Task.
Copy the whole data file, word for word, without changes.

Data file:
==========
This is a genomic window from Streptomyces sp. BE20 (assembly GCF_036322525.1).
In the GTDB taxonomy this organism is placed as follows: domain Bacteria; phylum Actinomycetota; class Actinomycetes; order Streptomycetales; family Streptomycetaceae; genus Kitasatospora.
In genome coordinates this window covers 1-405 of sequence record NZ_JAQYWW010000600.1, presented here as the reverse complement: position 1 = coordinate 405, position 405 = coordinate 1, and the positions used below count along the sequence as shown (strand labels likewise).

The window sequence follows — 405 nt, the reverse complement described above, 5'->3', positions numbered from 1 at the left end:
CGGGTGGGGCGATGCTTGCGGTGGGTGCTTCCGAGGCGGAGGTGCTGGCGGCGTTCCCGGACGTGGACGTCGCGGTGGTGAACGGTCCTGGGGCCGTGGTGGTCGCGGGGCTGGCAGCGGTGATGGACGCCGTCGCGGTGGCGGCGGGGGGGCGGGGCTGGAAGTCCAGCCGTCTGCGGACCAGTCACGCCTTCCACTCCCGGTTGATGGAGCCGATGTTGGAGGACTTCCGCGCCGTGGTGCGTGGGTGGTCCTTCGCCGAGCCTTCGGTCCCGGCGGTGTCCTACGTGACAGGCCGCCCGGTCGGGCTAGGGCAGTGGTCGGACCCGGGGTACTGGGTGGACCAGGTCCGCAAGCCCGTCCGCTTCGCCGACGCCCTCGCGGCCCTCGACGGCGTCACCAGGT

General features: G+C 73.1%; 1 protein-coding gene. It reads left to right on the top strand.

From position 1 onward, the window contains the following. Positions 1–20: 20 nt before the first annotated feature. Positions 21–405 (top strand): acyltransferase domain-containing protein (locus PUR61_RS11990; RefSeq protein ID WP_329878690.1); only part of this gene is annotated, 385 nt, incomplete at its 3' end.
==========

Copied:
This is a genomic window from Streptomyces sp. BE20 (assembly GCF_036322525.1).
In the GTDB taxonomy this organism is placed as follows: domain Bacteria; phylum Actinomycetota; class Actinomycetes; order Streptomycetales; family Streptomycetaceae; genus Kitasatospora.
In genome coordinates this window covers 1-405 of sequence record NZ_JAQYWW010000600.1, presented here as the reverse complement: position 1 = coordinate 405, position 405 = coordinate 1, and the positions used below count along the sequence as shown (strand labels likewise).

The window sequence follows — 405 nt, the reverse complement described above, 5'->3', positions numbered from 1 at the left end:
CGGGTGGGGCGATGCTTGCGGTGGGTGCTTCCGAGGCGGAGGTGCTGGCGGCGTTCCCGGACGTGGACGTCGCGGTGGTGAACGGTCCTGGGGCCGTGGTGGTCGCGGGGCTGGCAGCGGTGATGGACGCCGTCGCGGTGGCGGCGGGGGGGCGGGGCTGGAAGTCCAGCCGTCTGCGGACCAGTCACGCCTTCCACTCCCGGTTGATGGAGCCGATGTTGGAGGACTTCCGCGCCGTGGTGCGTGGGTGGTCCTTCGCCGAGCCTTCGGTCCCGGCGGTGTCCTACGTGACAGGCCGCCCGGTCGGGCTAGGGCAGTGGTCGGACCCGGGGTACTGGGTGGACCAGGTCCGCAAGCCCGTCCGCTTCGCCGACGCCCTCGCGGCCCTCGACGGCGTCACCAGGT

General features: G+C 73.1%; 1 protein-coding gene. It reads left to right on the top strand.

From position 1 onward, the window contains the following. Positions 1–20: 20 nt before the first annotated feature. Positions 21–405 (top strand): acyltransferase domain-containing protein (locus PUR61_RS11990; RefSeq protein ID WP_329878690.1); only part of this gene is annotated, 385 nt, incomplete at its 3' end.